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Ship Captain Points at Arafat's Regime

Mideast: Chief of seized vessel with arms cache says he got orders from man Israelis accuse of being Palestinian Authority's top smuggler.


JERUSALEM — The captain of a ship carrying 50 tons of weapons that Israel says were intended for the Palestinian Authority said Monday that he was a longtime member of Yasser Arafat's Fatah organization obeying orders to smuggle the arms.

Omar Akkawi said he received his orders from a Palestinian official he identified as Adel Awadallah, a man Israel says is in charge of "smuggling operations" and weapons procurement for the Palestinian Authority. "I'm a soldier. I obeyed orders," Akkawi said in a jail interview with two Israeli television stations and Fox News.

The Palestinian Authority has denied any knowledge of the arms shipment and has accused Israel of using the capture of the ship on Thursday to score public relations points.

In a meeting with the European Union's foreign policy chief, Javier Solana, Arafat said he has established a committee to investigate the incident. In a statement, Arafat spokesman Nabil abu Rudaineh said the Palestinian Authority president told Solana on Monday night that any Palestinian involved with the shipment would be punished.

Israeli commandos captured Akkawi's cargo ship and its 13-member crew in the Red Sea. The ship was loaded with Katyusha rockets, mortars, antitank missiles, 2 1/2 tons of C-4 explosives and other weapons worth tens of millions of dollars, according to the Israeli army. The Palestinian Authority is banned from possessing such weapons under peace agreements it signed with Israel.

Akkawi confirmed that the ship was loaded off the coast of Iran and that a member of the radical Shiite Muslim Lebanese group Hezbollah helped load the weapons. Israel has said it regards Iran and Hezbollah's effort to arm the Palestinians as a dangerous development.

Initially, Israeli leaders said the capture of the weapons would require a drastic shift in Israel's policy toward the Palestinian Authority. But by Monday, it seemed that no immediate change was in the offing.

In an appearance before a committee of the Knesset, Israel's parliament, Defense Minister Binyamin Ben-Eliezer said he did not recommend that Israel declare Arafat an enemy, a term Prime Minister Ariel Sharon applied to him at a news conference Sunday.

But Ben-Eliezer also said that there is now "real quiet" in Palestinian-controlled territories and that Israel will ease some restrictions on Palestinians in the West Bank and Gaza Strip if the lull in violence continues.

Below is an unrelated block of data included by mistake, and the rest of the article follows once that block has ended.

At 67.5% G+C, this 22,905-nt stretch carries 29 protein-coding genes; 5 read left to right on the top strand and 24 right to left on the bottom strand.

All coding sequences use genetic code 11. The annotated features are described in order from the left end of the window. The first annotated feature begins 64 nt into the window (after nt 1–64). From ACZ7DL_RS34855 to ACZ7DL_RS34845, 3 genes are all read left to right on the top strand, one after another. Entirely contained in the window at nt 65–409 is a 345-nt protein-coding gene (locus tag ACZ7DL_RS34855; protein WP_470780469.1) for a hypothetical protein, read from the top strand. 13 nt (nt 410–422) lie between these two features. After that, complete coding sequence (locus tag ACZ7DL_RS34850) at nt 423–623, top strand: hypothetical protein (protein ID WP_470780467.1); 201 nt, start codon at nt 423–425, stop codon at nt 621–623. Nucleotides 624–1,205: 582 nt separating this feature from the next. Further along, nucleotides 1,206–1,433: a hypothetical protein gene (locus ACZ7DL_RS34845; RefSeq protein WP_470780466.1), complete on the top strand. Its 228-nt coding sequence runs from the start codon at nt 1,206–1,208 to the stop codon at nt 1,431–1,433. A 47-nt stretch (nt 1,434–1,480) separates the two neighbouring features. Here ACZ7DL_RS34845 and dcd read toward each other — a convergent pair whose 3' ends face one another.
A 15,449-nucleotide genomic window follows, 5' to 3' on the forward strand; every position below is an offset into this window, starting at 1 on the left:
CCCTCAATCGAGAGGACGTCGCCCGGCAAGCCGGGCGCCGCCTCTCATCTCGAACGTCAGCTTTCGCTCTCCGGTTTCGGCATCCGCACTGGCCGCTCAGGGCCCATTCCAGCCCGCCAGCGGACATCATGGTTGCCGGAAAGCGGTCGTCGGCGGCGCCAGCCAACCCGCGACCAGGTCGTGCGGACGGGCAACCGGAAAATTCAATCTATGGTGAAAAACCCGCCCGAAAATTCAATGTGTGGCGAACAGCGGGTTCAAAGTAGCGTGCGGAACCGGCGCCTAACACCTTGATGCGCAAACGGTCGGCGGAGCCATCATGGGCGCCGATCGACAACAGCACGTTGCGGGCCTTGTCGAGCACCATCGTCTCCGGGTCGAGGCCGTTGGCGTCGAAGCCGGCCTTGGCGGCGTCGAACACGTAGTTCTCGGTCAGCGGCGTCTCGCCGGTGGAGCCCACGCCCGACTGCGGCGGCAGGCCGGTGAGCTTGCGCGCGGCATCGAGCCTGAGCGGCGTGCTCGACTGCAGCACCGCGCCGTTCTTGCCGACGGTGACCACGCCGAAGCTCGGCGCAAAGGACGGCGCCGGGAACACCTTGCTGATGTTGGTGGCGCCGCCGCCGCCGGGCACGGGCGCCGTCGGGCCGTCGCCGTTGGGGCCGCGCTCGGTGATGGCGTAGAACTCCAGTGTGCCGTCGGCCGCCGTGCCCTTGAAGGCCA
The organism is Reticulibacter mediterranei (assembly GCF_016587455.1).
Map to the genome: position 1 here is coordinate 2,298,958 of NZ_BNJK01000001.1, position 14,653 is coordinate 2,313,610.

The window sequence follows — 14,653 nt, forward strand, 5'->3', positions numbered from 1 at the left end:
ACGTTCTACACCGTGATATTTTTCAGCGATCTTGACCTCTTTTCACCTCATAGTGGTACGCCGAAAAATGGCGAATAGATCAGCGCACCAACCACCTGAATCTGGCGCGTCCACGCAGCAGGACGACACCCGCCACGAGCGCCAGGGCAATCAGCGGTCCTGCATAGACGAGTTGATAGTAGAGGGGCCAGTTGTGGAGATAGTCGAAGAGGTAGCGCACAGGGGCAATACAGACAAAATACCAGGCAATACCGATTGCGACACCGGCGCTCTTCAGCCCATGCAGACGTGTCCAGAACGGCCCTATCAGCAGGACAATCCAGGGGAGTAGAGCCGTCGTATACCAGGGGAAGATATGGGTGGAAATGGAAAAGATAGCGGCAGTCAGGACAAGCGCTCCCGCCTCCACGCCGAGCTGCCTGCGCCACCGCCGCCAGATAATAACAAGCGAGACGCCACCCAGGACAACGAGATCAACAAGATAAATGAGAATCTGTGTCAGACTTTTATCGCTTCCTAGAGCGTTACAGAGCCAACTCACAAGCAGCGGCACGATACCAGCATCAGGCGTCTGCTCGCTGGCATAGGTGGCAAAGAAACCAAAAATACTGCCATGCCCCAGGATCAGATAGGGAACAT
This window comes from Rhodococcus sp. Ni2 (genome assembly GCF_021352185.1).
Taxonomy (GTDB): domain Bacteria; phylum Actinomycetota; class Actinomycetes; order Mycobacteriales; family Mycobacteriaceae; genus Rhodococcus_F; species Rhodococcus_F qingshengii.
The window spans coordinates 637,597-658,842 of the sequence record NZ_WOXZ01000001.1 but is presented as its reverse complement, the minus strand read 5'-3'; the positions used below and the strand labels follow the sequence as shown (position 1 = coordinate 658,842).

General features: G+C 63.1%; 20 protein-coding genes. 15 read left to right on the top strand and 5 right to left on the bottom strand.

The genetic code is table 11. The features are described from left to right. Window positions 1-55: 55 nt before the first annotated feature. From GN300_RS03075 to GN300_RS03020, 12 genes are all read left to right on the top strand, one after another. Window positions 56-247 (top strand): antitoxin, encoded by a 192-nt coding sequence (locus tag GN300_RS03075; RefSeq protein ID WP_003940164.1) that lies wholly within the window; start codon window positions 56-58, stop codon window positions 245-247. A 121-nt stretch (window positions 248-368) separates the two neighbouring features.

Israeli officials seemed more concerned Monday with their own performance in the affair, and with international coverage of it, than with what it meant to Israel's future relations with Arafat. Officials denounced the international media for failing to give the story the attention Israel said it deserved.

Brig. Gen. Ron Kitrey, the Israeli army spokesman, complained on Israel Radio that few foreign reporters based in Israel attended a Sunday news conference in the southern port city of Eilat where the army displayed the captured ship and its cargo.

Ministries blamed one another for failing to capitalize on what all agreed should have been a public relations coup. Israeli Foreign Ministry officials accused the army of mishandling the news conference and failing to disclose more information about the ship sooner. The army, in interviews on Israel Radio and in briefings of Israeli military correspondents, hotly defended its performance.

The uproar over the ship's capture overshadowed the latest effort of U.S. peace envoy Anthony C. Zinni to secure a cease-fire.

But before ending a four-day visit to the region Monday, Zinni said he felt progress had been made, and he told Israeli and Palestinian security officials to keep meeting until his return Jan. 18. He asked the Palestinians to step up arrests of militants and asked Israel to expedite its lifting of restrictions on the Palestinians.

In Washington on Monday, State Department spokesman Richard Boucher said the Bush administration still does not know who hired the ship and who was supposed to take delivery of the weapons.

Akkawi, the ship's captain, told interviewers that he had intended to offload the weapons onto three smaller boats at the Egyptian port of Alexandria after passing through the Suez Canal. The boats, Akkawi said, would then dump the weapons in special waterproof containers off the coast of Gaza.

Akkawi said he has been a Fatah member since 1976, is a former officer in the Palestinian navy and currently works in the Palestinian Ministry of Transportation. He said he understood that the operation was likely to fail but agreed to do it because "it's the Palestinian right to defend ourselves."

Akkawi said he did not know whether senior Palestinian Authority officials were aware of the shipment. He said he dealt only with Awadallah.

But a senior army officer, who spoke on condition of anonymity Monday night, said Israel is certain that Arafat knew of the smuggling attempt "from top to bottom."

Since fighting erupted between Israel and the Palestinians in September 2000, the officer said, the Palestinian Authority has been trying to obtain weapons that can reach Israeli cities and cause heavy casualties.

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